Rogue One Mini-Review and Machete Order Thoughts

A brief review of Rogue One, and some thoughts on why I don’t think it should be part of the Machete Order.

I saw Rogue One: A Star Wars Story (man, that full title is clunky) last night, and really enjoyed it. Here’s the brief mini-review I posted to Facebook:

Brief spoiler-free review of Rogue One: as many have already said, it’s good, and well worth seeing in the theater. Manages to be very much a part of the established Star Wars universe while also being very different from every other Star Wars film made to date — and, yes, part of that is that it’s darker than the rest, and parents might not want to assume that young ones will be fine with this one just because it’s part of the Star Wars universe. Very effectively sits just before A New Hope while also being a very modern film; I was particularly impressed with how well they pulled this off, especially as so many of the costumes and hairstyles had to be consistent with the very ’70s aesthetic of ANH. Lots of little (and some not so little) touches, Easter eggs, and in-jokes for long-time fans to enjoy (one conversation between a couple stormtroopers made me laugh out loud, and I didn’t hear anyone else react to it; it didn’t seem that obscure to me, but maybe this Trekkie has a bit more Star Wars cred than I’d have thought). I’ll enjoy watching this one again down the line.

In another discussion, a friend asked where Rogue One should go in a Star Wars binge based on the Machete Order (which omits Ep. I, and puts Eps. II and III between V and VI, for a final viewing order of IV-V-II-III-VI). My initial thought was to just drop RO in at the beginning, since chronologically it comes just before ANH. When combined with The Force Awakens, this would make a full Machete viewing of RO-IV-V-II-III-VI-VII).

On further reflection, though, I actually think that RO (and, most likely, the rest of the forthcoming standalone films) should be omitted from the lineup, and that Machete Order should be restricted to the “primary” films (those with formal episode numbers).

(Keep in mind, the following is from the theoretical perspective of subjecting someone to a Star Wars immersion course under the assumption that they’ve never seen the films and are so divorced from popular culture that they don’t know the characters, beats, or revelations. So, basically, this is a fun little bit of geekery not very related to the real world at all.)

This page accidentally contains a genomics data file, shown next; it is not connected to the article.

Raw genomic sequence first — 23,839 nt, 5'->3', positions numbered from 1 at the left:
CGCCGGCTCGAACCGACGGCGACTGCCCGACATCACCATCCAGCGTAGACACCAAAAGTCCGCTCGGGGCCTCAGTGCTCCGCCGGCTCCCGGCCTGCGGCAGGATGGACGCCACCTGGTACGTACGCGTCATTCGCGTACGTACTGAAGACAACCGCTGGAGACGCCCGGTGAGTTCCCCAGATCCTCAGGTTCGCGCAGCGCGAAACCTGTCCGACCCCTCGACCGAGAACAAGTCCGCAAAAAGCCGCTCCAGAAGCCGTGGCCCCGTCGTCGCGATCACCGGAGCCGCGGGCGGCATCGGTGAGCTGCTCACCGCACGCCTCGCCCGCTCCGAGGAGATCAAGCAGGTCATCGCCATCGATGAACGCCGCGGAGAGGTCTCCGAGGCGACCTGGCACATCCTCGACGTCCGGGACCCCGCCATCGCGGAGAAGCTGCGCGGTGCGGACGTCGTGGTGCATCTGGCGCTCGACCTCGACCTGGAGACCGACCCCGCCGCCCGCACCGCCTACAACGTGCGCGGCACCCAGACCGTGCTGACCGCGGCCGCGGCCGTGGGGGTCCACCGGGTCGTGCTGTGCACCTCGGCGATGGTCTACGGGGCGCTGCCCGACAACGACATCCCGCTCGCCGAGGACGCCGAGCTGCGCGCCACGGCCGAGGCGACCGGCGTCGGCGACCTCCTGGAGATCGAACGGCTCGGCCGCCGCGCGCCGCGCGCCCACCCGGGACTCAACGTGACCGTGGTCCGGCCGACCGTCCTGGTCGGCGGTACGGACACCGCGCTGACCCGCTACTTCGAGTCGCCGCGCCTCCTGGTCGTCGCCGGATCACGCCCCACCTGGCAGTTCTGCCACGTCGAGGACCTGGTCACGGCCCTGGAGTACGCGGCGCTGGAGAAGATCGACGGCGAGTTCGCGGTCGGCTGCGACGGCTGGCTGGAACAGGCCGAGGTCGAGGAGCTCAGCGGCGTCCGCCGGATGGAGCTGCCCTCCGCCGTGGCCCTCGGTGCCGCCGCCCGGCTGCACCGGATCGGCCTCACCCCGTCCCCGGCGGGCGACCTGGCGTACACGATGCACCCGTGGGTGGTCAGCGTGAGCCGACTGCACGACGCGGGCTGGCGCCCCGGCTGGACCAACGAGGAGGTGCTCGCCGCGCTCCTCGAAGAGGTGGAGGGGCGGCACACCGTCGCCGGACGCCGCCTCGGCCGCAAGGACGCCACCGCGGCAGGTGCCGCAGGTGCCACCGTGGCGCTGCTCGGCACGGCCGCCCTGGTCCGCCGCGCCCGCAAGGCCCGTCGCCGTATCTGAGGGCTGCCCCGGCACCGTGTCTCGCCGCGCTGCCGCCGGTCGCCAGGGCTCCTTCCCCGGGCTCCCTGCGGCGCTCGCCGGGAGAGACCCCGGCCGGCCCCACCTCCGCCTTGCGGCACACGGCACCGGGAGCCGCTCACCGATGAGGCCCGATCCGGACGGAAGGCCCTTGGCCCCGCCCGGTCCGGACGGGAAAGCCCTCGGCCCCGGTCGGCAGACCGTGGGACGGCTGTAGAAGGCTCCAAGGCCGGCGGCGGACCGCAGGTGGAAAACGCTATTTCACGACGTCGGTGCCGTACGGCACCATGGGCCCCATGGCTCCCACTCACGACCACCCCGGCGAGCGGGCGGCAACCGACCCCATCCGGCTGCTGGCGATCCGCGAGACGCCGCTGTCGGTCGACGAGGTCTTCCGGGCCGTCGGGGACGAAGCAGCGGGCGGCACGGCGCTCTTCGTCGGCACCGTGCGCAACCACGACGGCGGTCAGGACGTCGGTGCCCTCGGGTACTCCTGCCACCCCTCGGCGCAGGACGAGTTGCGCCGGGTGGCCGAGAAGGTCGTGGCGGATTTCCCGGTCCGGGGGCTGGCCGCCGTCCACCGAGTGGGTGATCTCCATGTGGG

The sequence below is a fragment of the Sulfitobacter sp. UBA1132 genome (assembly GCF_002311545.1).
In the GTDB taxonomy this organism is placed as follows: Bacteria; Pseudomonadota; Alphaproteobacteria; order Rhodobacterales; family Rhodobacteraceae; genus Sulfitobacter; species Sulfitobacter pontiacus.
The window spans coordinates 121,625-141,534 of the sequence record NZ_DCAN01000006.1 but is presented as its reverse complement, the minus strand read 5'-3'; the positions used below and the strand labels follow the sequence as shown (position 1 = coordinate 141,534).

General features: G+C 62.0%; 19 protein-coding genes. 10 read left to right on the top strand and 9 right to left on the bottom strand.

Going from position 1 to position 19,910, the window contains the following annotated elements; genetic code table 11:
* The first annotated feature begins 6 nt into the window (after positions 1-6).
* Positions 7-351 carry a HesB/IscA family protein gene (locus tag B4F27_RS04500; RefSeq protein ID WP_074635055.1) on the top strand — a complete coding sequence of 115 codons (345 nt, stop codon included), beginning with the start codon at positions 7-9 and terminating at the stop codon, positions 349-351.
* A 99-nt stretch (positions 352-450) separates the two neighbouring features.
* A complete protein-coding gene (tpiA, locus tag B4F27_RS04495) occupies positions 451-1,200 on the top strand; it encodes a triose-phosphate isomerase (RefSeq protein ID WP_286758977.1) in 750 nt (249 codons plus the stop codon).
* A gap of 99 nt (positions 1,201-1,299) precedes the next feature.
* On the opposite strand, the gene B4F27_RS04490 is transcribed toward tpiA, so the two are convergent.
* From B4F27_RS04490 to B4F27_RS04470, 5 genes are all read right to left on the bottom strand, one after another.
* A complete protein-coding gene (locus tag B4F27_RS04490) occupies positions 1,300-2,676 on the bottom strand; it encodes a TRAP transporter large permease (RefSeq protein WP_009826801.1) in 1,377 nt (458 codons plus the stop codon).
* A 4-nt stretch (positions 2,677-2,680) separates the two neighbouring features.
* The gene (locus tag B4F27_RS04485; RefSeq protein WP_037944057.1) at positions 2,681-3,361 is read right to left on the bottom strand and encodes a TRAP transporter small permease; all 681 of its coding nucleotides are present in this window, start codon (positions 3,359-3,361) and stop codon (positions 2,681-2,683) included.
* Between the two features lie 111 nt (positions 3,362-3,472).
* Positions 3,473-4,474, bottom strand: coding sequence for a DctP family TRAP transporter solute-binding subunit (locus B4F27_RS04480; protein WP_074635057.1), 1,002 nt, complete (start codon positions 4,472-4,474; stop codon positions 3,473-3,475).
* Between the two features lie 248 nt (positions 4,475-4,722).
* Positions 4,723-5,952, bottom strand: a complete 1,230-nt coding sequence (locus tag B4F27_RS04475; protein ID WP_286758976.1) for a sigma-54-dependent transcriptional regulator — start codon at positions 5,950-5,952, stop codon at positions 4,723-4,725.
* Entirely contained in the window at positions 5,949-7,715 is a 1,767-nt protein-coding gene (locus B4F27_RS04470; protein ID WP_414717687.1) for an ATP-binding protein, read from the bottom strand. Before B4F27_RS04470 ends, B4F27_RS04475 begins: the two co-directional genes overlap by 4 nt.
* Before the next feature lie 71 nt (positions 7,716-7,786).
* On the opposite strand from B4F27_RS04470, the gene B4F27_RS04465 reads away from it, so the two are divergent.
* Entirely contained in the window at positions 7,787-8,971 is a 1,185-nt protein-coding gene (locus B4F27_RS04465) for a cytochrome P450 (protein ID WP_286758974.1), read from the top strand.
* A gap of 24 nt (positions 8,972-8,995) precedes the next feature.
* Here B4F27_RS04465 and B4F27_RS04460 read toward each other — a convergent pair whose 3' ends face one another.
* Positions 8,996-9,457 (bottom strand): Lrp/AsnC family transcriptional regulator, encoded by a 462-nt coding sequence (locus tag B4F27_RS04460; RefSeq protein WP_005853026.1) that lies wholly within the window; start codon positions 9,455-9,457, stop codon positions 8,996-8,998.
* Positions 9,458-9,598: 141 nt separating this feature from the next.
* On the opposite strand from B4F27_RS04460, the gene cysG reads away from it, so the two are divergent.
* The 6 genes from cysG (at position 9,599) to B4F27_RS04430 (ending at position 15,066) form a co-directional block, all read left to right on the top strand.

Spoilers for various films in the Star Wars saga up to and including Rogue One follow, so I’ll just drop the rest of this post behind a cut…

Continue reading “Rogue One Mini-Review and Machete Order Thoughts”

Star Wars Without Politics Wouldn’t Be Star Wars

Please note that the Empire is a white supremacist (human) organization. Opposed by a multicultural group led by brave women.

Disappointed that these two tweets by Star Wars: Rogue One writers were removed (but not terribly surprised, especially if the deletions were decreed by the Powers Above):

On November 11, 2016, Rogue One writer Chris Weitz tweeted: “Please note that the Empire is a white supremacist (human) organization.” He later deleted that tweet after receiving lots of complaints from other Twitter users, many of whom asked him to stop “injecting politics” into Star Wars. Weitz clarified in one response tweet, “My apologies. You have a right to enjoy it as you wish; and I don’t wish to harm my colleagues’ work either.”

Weitz’ colleague, Gary Whitta, had already written his own response to the tweet comparing the Star Wars Empire to white supremacy, which said: “Opposed by a multicultural group led by brave women.” Whitta’s tweet has also since been deleted.

I have just as much sympathy (to wit: absolutely none) with people whining about “injecting politics” into Star Wars as those who did the same with Star Trek (most recently, regarding Bryan Fuller’s preparation for Star Trek: Discovery). Politics are integral to these stories. Even if you try to ignore the parallels between the Empire and the Nazi regime (which were explicit and intentional in both the original films and in The Force Awakens, so attempting to ignore that is rather ridiculous), the Star Wars prequels open with the Trade Federation controlling a blockade around a planet at the bidding of Chancellor Palpatine…but, no, sorry, that has nothing to do with politics. How silly of me.

All these people really mean is that they don’t want their politics to be called out as the bad guys…but, c’mon, if the shoe fits….

So Rogue One has already been passing the Furiosa Test (Do people on the internet get mad about it being feminist?), and now Trump supporters might be staying away as well (though, really, the two groups do seem to have a lot of overlap)? I don’t see much of a downside to that. I’d certainly be quite happy going to a movie knowing that there’s a smaller-than-normal chance of being surrounded by those types of people, and given the juggernaut that Star Wars is, I just don’t see a major impact on their bottom line from this. Win-win for everyone!

Except the Empire, perhaps.

Star Wars…?

This has been everywhere across the ‘net for the past day, so you’ve probably seen it…however, if you haven’t, now’s your chance. The Star Wars trilogy, as told by someone who hasn’t _actually_ seen the movies.

This has been everywhere across the ‘net for the past day, so you’ve probably seen it…however, if you haven’t, now’s your chance.

The Star Wars trilogy, as told by someone who hasn’t _actually_ seen the movies.


Star Wars: Retold (by someone who hasn’t seen it) from Joe Nicolosi on Vimeo.